Ways to accelerate the improvement of infant health in Kenya are being debated in Mombasa today as Kenya’s Paediatric Nurses Annual Scientific Conference begins (30-31 August).
The conference sees the Kenya Paediatric Nurses Chapter, with the participation of Procter & Gamble, bring together one of the largest gatherings of Kenyan paediatric nurses and healthcare workers to deliberate on concrete ways of improving infant health in the country. Over 100 nurses practicing at paediatric departments in various hospitals will converge for the conference.
Dr. Christabel Wesonga-Omondi, Chair of the Kenya Paediatric Nurses Chapter, said this year’s conference will focus on steps that can be taken to achieve Millennium Development Goals 4 and 5, which aim to reduce infant mortality and improve maternal health.
“The conference will discuss developments in paediatric care, including neo-natal care, in Kenya and what practices the paediatric nursing community can implement to reduce infant mortality and improve maternal health in the country,” said Dr. Wesonga.
Commenting on the upcoming conference, Pampers brand manager Anthony Ng’ang’a said: “Pampers is participating in the conference and is pleased to be a part of it. Providing avenues for holistic baby care is at the apex of what we do. For this reason, we are happy to partner with paediatric nurses that are very instrumental in improving infant healthcare across Kenya.”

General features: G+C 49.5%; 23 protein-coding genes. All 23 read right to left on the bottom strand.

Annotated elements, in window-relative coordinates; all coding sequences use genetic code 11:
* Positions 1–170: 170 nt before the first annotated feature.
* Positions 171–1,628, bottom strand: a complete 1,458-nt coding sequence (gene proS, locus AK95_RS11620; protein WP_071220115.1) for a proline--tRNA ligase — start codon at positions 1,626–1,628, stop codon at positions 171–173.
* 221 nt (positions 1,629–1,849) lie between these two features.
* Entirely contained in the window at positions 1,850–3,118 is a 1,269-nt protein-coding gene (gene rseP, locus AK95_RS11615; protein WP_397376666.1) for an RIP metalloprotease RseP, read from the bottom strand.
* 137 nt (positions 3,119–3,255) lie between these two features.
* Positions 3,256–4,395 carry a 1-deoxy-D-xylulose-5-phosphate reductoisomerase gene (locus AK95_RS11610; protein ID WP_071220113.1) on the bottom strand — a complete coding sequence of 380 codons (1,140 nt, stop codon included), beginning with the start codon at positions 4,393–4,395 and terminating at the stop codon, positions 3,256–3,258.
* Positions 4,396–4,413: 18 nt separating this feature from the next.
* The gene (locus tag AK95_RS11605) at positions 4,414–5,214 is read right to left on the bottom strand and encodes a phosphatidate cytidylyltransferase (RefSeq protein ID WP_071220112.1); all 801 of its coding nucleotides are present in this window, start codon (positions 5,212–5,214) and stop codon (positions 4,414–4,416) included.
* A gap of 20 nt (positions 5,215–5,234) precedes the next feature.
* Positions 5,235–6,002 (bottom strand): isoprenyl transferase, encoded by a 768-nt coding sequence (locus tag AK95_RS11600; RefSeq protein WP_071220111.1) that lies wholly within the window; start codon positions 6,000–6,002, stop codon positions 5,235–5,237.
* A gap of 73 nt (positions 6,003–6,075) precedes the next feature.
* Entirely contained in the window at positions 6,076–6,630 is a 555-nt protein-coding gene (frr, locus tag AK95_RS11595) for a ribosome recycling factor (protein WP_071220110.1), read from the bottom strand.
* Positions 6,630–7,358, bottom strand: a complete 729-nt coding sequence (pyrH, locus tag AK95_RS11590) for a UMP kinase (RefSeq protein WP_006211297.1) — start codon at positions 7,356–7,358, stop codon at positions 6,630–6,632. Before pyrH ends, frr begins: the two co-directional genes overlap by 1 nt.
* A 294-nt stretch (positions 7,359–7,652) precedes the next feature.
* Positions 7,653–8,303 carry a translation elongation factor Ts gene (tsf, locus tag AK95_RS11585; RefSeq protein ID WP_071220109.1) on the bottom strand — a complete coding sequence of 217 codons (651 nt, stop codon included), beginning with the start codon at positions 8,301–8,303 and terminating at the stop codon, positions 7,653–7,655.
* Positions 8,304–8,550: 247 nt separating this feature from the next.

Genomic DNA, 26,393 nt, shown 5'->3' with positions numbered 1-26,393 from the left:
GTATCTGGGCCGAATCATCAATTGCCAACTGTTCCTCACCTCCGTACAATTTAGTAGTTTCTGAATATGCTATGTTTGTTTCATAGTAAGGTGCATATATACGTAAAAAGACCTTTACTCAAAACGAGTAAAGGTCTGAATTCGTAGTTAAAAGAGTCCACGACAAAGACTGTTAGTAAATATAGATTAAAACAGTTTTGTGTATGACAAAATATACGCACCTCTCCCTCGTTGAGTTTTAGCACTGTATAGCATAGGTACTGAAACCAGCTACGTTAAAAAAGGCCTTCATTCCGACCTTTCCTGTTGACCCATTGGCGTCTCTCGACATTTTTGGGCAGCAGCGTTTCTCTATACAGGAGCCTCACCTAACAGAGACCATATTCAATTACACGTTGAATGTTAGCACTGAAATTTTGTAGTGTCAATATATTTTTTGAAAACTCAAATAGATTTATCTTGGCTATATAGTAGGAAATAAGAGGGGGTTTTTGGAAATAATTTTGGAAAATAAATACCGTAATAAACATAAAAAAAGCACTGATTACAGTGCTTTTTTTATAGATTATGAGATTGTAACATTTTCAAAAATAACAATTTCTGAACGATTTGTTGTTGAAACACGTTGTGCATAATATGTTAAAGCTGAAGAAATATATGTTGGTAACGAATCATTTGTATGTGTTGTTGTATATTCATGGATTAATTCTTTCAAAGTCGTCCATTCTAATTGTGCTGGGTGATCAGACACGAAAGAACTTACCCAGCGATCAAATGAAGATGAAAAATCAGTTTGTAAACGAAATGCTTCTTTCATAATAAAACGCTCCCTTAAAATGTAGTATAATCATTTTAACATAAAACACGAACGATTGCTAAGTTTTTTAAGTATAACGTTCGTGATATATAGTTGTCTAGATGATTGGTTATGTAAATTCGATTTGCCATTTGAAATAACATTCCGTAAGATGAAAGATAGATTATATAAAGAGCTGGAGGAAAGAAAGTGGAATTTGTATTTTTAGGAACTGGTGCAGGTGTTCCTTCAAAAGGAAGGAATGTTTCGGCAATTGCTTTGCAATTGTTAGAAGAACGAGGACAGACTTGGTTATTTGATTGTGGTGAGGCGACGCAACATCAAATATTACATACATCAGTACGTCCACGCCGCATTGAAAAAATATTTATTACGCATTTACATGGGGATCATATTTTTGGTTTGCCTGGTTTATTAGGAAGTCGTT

Pampers has reached out in partnership to medical professional organisations in Kenya for the provision of better baby care. The Paediatric Nurses Association, which represents paediatric nurses across the country, is one such partner. In collaboration with others, the association aims to promote excellence in paediatric nursing through high standards of nursing education and research.
Pampers, in conjunction with Kenya’s Ministry of Public Health and Sanitation, runs the Pampers Mobile Clinics program, which targets mothers who have given birth at home and have babies less than 12-months-old. Under the program, a van travels to various locations in rural and semi-urban communities with a District Health Officer and two nurses. The team offer consultations and give free expert and on-the-spot medical advice, allowing mothers to address pressing worries such as feeding habits, breastfeeding, sleep patterns, vaccination and common ailments.